Like, getting the calculator to add multiple numbers.
So, my attempted summary of the situation.
You have a textbox containing a string which represents the expression to be calculated.
You want to take the equation represented in string in the textbox and compute the output of the expression.
But the string representation of the expression isn't very useful to you - at least, not yet.
Am I correct so far?
I want to have the calculator able to deal with multiple numbers instead of just 2.
97 + 576 + 46, etc.
I originally thought storing each number in an array/list somehow would do the trick, but dealing with taking the numbers out of the string after each math symbol is what has me stuck atm.
Just so we're on the same page here: leaving aside the problem of "taking the numbers out of the string" (there's a specific term for this - expression parsing - which we'll get to in a moment), have you determined how to deal with the numbers once they're "out of the string?" If so, can you please post the code so that we can see where you're going with it? If not, let's tackle that problem, first since it's easier - write code that takes each number in an array (or a list, if you prefer - this is what I would prefer, for reasons that will become clear later) and adds them together.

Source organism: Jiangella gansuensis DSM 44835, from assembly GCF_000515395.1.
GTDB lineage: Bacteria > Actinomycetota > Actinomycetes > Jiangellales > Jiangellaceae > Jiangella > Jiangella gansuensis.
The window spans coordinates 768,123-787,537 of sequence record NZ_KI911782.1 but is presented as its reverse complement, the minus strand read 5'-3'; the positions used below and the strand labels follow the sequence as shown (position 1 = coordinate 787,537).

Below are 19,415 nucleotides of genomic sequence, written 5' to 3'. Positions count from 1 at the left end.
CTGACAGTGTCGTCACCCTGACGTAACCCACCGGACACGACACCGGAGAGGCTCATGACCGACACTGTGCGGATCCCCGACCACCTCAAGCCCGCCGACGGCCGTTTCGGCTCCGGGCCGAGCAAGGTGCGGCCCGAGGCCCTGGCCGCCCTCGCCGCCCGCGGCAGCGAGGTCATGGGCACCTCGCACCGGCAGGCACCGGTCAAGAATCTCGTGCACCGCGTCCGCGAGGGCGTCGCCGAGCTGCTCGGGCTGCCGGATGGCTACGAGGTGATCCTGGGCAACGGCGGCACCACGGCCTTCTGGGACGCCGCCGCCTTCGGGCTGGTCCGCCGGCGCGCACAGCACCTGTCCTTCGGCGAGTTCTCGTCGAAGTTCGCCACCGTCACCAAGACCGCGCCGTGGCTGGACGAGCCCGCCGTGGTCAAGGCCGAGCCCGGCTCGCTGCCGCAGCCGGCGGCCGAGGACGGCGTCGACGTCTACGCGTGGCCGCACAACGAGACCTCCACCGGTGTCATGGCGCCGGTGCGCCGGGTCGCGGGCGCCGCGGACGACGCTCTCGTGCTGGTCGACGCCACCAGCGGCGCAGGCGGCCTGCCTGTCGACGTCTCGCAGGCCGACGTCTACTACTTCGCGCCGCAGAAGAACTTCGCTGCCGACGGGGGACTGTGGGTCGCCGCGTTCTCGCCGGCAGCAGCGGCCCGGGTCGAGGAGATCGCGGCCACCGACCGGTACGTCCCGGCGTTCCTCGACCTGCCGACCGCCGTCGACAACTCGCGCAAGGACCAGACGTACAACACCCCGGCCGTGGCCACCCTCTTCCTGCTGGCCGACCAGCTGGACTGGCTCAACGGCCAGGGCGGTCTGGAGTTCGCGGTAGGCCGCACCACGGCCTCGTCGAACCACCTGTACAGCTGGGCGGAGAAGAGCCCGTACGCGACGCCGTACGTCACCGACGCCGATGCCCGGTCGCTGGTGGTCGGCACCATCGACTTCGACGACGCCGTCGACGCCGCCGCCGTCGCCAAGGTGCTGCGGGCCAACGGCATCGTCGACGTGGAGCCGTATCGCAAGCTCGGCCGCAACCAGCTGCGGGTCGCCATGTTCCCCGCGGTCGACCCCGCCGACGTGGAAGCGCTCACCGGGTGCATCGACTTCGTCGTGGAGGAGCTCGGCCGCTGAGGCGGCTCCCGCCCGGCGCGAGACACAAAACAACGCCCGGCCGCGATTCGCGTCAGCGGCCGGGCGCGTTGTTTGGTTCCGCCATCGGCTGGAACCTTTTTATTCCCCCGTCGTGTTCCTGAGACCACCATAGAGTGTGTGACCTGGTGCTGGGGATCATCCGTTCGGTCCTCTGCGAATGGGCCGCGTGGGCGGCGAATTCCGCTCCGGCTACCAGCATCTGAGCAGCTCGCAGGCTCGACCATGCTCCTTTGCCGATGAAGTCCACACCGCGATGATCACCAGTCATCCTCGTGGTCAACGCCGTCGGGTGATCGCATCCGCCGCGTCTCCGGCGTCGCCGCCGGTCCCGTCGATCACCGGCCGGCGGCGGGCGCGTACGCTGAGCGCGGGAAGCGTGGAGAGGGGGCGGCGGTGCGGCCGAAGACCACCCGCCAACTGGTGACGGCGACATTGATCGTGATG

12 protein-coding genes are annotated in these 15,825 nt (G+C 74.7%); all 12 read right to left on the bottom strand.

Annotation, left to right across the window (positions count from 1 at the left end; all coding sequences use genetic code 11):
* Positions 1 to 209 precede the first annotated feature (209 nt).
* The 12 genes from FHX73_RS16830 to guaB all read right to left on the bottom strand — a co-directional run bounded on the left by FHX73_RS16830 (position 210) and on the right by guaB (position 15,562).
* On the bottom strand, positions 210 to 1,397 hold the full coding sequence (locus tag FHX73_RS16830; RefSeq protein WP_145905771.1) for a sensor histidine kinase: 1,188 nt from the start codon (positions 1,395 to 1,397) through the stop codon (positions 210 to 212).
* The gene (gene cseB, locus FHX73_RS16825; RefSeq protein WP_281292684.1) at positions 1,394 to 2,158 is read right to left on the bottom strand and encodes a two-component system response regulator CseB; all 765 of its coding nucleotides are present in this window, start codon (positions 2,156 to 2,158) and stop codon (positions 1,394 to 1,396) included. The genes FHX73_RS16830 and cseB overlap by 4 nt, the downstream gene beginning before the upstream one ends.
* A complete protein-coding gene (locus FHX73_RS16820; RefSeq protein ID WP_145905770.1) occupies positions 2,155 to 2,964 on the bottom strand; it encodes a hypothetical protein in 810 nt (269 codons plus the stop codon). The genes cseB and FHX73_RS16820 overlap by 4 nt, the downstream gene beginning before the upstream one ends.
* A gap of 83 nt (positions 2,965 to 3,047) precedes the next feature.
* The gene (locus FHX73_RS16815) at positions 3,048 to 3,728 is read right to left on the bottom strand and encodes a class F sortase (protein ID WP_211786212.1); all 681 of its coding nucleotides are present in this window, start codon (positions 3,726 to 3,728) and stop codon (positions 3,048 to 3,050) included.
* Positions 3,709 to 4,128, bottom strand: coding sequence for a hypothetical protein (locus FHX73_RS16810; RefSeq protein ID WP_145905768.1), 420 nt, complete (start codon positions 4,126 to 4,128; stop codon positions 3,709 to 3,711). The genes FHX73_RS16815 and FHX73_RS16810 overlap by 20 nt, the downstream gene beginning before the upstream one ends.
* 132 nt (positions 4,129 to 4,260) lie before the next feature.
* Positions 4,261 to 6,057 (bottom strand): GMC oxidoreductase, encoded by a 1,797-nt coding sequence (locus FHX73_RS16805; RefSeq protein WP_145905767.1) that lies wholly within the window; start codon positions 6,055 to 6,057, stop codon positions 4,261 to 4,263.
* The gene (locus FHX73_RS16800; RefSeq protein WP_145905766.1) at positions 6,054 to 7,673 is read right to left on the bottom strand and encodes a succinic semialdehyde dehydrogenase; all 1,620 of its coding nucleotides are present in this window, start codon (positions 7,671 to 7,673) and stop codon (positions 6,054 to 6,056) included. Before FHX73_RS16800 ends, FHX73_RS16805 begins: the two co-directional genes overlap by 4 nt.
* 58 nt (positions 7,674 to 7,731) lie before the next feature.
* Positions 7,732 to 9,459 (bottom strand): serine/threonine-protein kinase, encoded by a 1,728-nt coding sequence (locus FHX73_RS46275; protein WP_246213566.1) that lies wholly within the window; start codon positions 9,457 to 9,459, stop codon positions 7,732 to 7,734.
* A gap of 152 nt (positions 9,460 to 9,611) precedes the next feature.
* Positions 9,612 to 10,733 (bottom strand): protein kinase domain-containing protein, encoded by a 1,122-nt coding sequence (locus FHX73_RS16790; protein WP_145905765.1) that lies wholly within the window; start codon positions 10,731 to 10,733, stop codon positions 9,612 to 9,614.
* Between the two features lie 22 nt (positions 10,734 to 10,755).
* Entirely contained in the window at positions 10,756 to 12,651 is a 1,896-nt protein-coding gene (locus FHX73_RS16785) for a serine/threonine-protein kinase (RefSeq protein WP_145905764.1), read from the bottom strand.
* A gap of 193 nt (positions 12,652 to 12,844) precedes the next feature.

As an aside: I often find it helpful to write a program in chunks according to what I already know how to do. If I know how one particular step works, and I know exactly what sort of thing I'm going to get from the steps before it but not how that predecessor step will work, then I can write that particular step in isolation with some "dummy" test data in the format that I think that particular step will consume once the one before it is done. That's useful for unit testing, as well - if I can verify that each part of my program works on its own when given data that I know should work, then I can track down bugs more easily.
Edited by Oberon_Command, 29 June 2012 - 11:30 PM.